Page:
The dragons who emerged from their cocoons along the Rain Wilds River were not exactly the fearsome creatures of legend hoped for by many, so a ragtag group of outcasts and misfits are hired to escort them upriver, ostensibly to find a legendary dragon city–if any of them survive.
It was SO much fun to return to the world of the Liveship Traders series, which was my favorite of Robin Hobb’s three Six Duchies trilogies. I’m aching to reread all of them again, to relive the adventure and romance and magic of what I think are the best-written epic fantasy books of all time.
Dragon Keeper is the first half of one book; the second, Dragon Haven, will be out in May. At the close of the Liveship Traders books, the last remaining dragon and some sympathetic folk aided a group of sea serpents to the hatching grounds to go into hibernation and become dragons. Now, those cocoons have opened, but only a few dragons have survived, and those who have are deformed, weak and unable to fly.
Meanwhile, a Bingtown spinster from a prominent family receives a most unromantic proposal of marriage. Alise will be given all the money and freedom she needs to pursue her scholarly study of dragons, the only price being a loveless marriage with a man who ignores her to pursue his own private interests. She longs to see the dragon hatchlings, having not heard the news that they are malformed, but her controlling husband is loath to allow her to travel.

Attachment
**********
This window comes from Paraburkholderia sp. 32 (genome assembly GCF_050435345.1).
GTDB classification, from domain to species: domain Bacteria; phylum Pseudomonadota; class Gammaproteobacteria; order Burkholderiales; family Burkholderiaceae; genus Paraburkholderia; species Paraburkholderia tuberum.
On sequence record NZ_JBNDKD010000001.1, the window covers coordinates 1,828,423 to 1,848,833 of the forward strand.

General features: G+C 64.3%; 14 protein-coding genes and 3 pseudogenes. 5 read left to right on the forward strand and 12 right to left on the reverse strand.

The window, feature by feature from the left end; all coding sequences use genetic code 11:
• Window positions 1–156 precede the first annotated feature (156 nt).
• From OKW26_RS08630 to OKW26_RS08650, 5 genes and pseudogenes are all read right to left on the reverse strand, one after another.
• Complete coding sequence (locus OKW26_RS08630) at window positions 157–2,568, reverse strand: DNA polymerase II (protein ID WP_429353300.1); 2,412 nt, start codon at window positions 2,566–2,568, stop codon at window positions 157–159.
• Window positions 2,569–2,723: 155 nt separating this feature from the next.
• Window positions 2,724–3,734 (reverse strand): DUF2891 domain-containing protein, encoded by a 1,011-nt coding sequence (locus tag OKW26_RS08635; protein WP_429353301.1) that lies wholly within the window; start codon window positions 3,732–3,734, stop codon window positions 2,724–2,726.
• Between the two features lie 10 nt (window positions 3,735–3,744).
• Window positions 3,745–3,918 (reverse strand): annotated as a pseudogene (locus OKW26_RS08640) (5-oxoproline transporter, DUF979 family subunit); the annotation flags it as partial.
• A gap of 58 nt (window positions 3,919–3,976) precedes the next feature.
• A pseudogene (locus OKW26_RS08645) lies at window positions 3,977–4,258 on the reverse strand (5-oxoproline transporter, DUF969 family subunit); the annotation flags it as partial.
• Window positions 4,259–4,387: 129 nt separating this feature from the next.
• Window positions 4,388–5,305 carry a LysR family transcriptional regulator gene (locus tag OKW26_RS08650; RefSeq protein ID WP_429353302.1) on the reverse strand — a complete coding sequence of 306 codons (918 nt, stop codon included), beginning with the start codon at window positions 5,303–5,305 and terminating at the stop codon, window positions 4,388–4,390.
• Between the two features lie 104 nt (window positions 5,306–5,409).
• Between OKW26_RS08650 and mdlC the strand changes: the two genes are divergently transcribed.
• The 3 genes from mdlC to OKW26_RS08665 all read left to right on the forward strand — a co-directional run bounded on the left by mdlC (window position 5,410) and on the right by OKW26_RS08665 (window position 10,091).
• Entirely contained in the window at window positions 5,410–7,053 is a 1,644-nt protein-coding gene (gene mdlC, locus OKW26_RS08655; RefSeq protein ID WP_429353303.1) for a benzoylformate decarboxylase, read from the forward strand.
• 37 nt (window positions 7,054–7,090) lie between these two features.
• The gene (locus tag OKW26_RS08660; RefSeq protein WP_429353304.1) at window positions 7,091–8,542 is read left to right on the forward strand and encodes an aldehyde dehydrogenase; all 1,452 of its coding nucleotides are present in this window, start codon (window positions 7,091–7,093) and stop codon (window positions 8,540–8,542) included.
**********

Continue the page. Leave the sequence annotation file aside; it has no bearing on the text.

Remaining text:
The other main POV character is Thymara, a young Rain Wilds girl who lives near the hatching grounds and saw them emerge. Like many Rain Wilds babies, she was born too deformed to be allowed to live, but her father would not let her be exposed, so she has grown up an outcast, not allowed to marry and not expected to survive to adulthood. Working with the dragons represents a freedom she never expected to know, but the work proves to be more challenging and less rewarding than she hoped it would be.
The humans are no longer willing to tolerate the deformed dragons and their rapacious appetites, but fearful of angering the majestic queen of dragons, Tintaglia, they decide to help the dragons move upriver, where the dragons remember a grand city where their ancestors lived side by side with the Elderlings who tended and worshiped them. No one expects the dragons or their keepers to survive the trip.
I had toyed with the idea of waiting until May to read both books, but I just couldn’t hold out that long. And now May can’t come fast enough! Dragon Keeper is a splendid return to form for Hobb and a book I really, really enjoyed reading.